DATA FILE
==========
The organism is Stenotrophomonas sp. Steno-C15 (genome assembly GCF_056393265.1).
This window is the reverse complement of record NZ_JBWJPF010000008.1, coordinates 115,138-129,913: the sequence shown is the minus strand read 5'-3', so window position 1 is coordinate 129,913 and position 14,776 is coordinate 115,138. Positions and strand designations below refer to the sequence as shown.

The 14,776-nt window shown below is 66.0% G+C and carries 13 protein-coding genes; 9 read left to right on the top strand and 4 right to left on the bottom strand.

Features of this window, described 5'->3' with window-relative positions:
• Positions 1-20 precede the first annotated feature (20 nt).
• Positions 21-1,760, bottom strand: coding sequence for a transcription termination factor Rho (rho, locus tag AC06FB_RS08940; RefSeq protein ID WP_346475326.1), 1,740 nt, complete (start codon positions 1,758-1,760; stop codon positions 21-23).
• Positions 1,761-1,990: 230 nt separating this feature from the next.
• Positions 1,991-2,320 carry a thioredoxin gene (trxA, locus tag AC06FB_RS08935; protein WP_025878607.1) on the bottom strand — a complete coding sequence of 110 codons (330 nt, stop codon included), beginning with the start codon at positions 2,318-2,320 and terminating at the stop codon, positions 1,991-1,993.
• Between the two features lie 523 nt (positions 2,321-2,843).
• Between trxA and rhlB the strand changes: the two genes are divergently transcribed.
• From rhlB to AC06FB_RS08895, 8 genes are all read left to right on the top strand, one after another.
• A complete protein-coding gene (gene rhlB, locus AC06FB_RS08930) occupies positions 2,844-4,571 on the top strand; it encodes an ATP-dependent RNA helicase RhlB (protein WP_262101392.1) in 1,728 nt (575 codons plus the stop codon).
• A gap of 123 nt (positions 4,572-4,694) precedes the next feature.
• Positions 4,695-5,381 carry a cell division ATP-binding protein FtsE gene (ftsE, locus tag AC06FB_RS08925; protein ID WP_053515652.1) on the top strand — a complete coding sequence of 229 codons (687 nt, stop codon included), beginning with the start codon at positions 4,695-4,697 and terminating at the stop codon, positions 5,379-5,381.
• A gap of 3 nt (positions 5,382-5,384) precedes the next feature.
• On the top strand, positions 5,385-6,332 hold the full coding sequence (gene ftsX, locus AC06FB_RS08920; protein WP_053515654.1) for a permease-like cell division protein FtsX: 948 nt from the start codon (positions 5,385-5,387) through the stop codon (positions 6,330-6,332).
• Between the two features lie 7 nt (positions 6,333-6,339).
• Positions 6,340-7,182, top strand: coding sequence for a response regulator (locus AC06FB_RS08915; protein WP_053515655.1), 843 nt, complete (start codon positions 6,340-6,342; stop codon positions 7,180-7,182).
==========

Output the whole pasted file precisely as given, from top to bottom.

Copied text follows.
The organism is Stenotrophomonas sp. Steno-C15 (genome assembly GCF_056393265.1).
This window is the reverse complement of record NZ_JBWJPF010000008.1, coordinates 115,138-129,913: the sequence shown is the minus strand read 5'-3', so window position 1 is coordinate 129,913 and position 14,776 is coordinate 115,138. Positions and strand designations below refer to the sequence as shown.

The 14,776-nt window shown below is 66.0% G+C and carries 13 protein-coding genes; 9 read left to right on the top strand and 4 right to left on the bottom strand.

Features of this window, described 5'->3' with window-relative positions:
• Positions 1-20 precede the first annotated feature (20 nt).
• Positions 21-1,760, bottom strand: coding sequence for a transcription termination factor Rho (rho, locus tag AC06FB_RS08940; RefSeq protein ID WP_346475326.1), 1,740 nt, complete (start codon positions 1,758-1,760; stop codon positions 21-23).
• Positions 1,761-1,990: 230 nt separating this feature from the next.
• Positions 1,991-2,320 carry a thioredoxin gene (trxA, locus tag AC06FB_RS08935; protein WP_025878607.1) on the bottom strand — a complete coding sequence of 110 codons (330 nt, stop codon included), beginning with the start codon at positions 2,318-2,320 and terminating at the stop codon, positions 1,991-1,993.
• Between the two features lie 523 nt (positions 2,321-2,843).
• Between trxA and rhlB the strand changes: the two genes are divergently transcribed.
• From rhlB to AC06FB_RS08895, 8 genes are all read left to right on the top strand, one after another.
• A complete protein-coding gene (gene rhlB, locus AC06FB_RS08930) occupies positions 2,844-4,571 on the top strand; it encodes an ATP-dependent RNA helicase RhlB (protein WP_262101392.1) in 1,728 nt (575 codons plus the stop codon).
• A gap of 123 nt (positions 4,572-4,694) precedes the next feature.
• Positions 4,695-5,381 carry a cell division ATP-binding protein FtsE gene (ftsE, locus tag AC06FB_RS08925; protein ID WP_053515652.1) on the top strand — a complete coding sequence of 229 codons (687 nt, stop codon included), beginning with the start codon at positions 4,695-4,697 and terminating at the stop codon, positions 5,379-5,381.
• A gap of 3 nt (positions 5,382-5,384) precedes the next feature.
• On the top strand, positions 5,385-6,332 hold the full coding sequence (gene ftsX, locus AC06FB_RS08920; protein WP_053515654.1) for a permease-like cell division protein FtsX: 948 nt from the start codon (positions 5,385-5,387) through the stop codon (positions 6,330-6,332).
• Between the two features lie 7 nt (positions 6,333-6,339).
• Positions 6,340-7,182, top strand: coding sequence for a response regulator (locus AC06FB_RS08915; protein WP_053515655.1), 843 nt, complete (start codon positions 6,340-6,342; stop codon positions 7,180-7,182).